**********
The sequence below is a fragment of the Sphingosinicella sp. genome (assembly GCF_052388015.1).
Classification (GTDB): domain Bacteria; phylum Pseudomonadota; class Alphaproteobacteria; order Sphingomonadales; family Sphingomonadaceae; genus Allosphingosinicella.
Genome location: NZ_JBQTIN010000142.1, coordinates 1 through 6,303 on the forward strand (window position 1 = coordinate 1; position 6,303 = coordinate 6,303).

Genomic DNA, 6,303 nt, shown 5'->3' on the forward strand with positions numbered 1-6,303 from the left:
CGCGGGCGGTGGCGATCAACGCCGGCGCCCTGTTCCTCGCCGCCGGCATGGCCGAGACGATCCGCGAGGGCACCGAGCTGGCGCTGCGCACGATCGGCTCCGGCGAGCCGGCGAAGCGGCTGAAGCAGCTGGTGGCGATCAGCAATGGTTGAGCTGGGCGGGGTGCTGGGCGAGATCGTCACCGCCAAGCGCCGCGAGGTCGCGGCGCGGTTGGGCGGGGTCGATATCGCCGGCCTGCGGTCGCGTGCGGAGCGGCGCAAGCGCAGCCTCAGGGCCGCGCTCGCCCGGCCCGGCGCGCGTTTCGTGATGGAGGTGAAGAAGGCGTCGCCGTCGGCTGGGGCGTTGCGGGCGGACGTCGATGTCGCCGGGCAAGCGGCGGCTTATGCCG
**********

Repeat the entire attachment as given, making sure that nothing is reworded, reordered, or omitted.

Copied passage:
The sequence below is a fragment of the Sphingosinicella sp. genome (assembly GCF_052388015.1).
Classification (GTDB): domain Bacteria; phylum Pseudomonadota; class Alphaproteobacteria; order Sphingomonadales; family Sphingomonadaceae; genus Allosphingosinicella.
Genome location: NZ_JBQTIN010000142.1, coordinates 1 through 6,303 on the forward strand (window position 1 = coordinate 1; position 6,303 = coordinate 6,303).

Genomic DNA, 6,303 nt, shown 5'->3' on the forward strand with positions numbered 1-6,303 from the left:
CGCGGGCGGTGGCGATCAACGCCGGCGCCCTGTTCCTCGCCGCCGGCATGGCCGAGACGATCCGCGAGGGCACCGAGCTGGCGCTGCGCACGATCGGCTCCGGCGAGCCGGCGAAGCGGCTGAAGCAGCTGGTGGCGATCAGCAATGGTTGAGCTGGGCGGGGTGCTGGGCGAGATCGTCACCGCCAAGCGCCGCGAGGTCGCGGCGCGGTTGGGCGGGGTCGATATCGCCGGCCTGCGGTCGCGTGCGGAGCGGCGCAAGCGCAGCCTCAGGGCCGCGCTCGCCCGGCCCGGCGCGCGTTTCGTGATGGAGGTGAAGAAGGCGTCGCCGTCGGCTGGGGCGTTGCGGGCGGACGTCGATGTCGCCGGGCAAGCGGCGGCTTATGCCG